ss	\[ss]	germandbls	 German	sharp s

       ff	\[ff]	ff		 ff ligature
       fi	\[fi]	fi		 fi ligature
       fl	\[fl]	fl		 fl ligature
       ffi	\[Fi]	ffi		 ffi ligature
       ffl	\[Fl]	ffl		 ffl ligature
       AE	\[AE]	AE
       ae	\[ae]	ae
       OE	\[OE]	OE
       oe	\[oe]	oe
       IJ	\[IJ]	IJ		 Dutch IJ ligature
       ij	\[ij]	ij		 Dutch ij ligature
       i	\[.i]	dotlessi	 i without a dot (Turkish)
       j	\[.j]	dotlessj	 j without a dot

       Accented	Characters
       A	\['A]	Aacute
       E	\['E]	Eacute
       I	\['I]	Iacute
       O	\['O]	Oacute
       U	\['U]	Uacute
       Y	\['Y]	Yacute
       a	\['a]	aacute
       e	\['e]	eacute
       i	\['i]	iacute
       o	\['o]	oacute
       u	\['u]	uacute
       y	\['y]	yacute
       A	\[:A]	Adieresis	 A with	umlaut
       E	\[:E]	Edieresis
       I	\[:I]	Idieresis
       O	\[:O]	Odieresis
       U	\[:U]	Udieresis
       a	\[:a]	adieresis
       e	\[:e]	edieresis
       i	\[:i]	idieresis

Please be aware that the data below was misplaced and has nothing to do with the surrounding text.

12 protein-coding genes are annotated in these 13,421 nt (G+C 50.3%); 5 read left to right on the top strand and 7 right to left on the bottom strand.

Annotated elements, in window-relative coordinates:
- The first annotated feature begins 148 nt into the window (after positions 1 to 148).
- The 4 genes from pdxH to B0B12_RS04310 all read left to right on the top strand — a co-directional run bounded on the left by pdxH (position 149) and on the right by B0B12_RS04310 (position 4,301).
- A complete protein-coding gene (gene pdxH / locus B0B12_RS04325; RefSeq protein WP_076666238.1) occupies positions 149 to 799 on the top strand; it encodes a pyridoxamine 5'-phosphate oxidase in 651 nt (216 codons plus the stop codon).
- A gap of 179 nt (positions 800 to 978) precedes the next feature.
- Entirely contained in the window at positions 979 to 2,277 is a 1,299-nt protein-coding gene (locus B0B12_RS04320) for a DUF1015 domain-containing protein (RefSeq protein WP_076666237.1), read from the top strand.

o	\[:o]	odieresis
       u	\[:u]	udieresis
       y	\[:y]	ydieresis
       A	\[^A]	Acircumflex
       E	\[^E]	Ecircumflex
       I	\[^I]	Icircumflex
       O	\[^O]	Ocircumflex
       U	\[^U]	Ucircumflex
       a	\[^a]	acircumflex
       e	\[^e]	ecircumflex
       i	\[^i]	icircumflex
       o	\[^o]	ocircumflex
       u	\[^u]	ucircumflex
       A	\[`A]	Agrave
       E	\[`E]	Egrave
       I	\[`I]	Igrave
       O	\[`O]	Ograve
       U	\[`U]	Ugrave
       a	\[`a]	agrave
       e	\[`e]	egrave
       i	\[`i]	igrave
       o	\[`o]	ograve
       u	\[`u]	ugrave
       A	\[~A]	Atilde
       N	\[~N]	Ntilde
       O	\[~O]	Otilde
       a	\[~a]	atilde
       n	\[~n]	ntilde
       o	\[~o]	otilde
       C	\[,C]	Ccedilla
       c	\[,c]	ccedilla
       L	\[/L]	Lslash		 Polish	L with a slash
       l	\[/l]	lslash		 Polish	l with a slash
       O	\[/O]	Oslash		 Scandinavic slashed O
       o	\[/o]	oslash		 Scandinavic slashed o
       A	\[oA]	Aring
       a	\[oa]	aring

       _	\[a"]	hungarumlaut	 Hungarian umlaut
		\[a-]	macron		 macron	or bar accent
       .	\[a.]	dotaccent	 dot accent
       ^	\[a^]	circumflex	 circumflex accent
       '	\[aa]	acute		 acute accent
       `	\[ga]	grave		 grave accent
       `	\[ab]	breve		 breve accent
       ,	\[ac]	cedilla		 cedilla accent
       "	\[ad]	dieresis	 umlaut	or dieresis
       v	\[ah]	caron		 havek accent
       o	\[ao]	ring		 ring or circle	accent
       ~	\[a~]	tilde		 tilde accent
       ,	\[ho]	ogonek		 hook or ogonek	accent
       ^	\[ha]	asciicircum	 ASCII circumflex, hat,	caret
       ~	\[ti]	asciitilde	 ASCII tilde, large tilde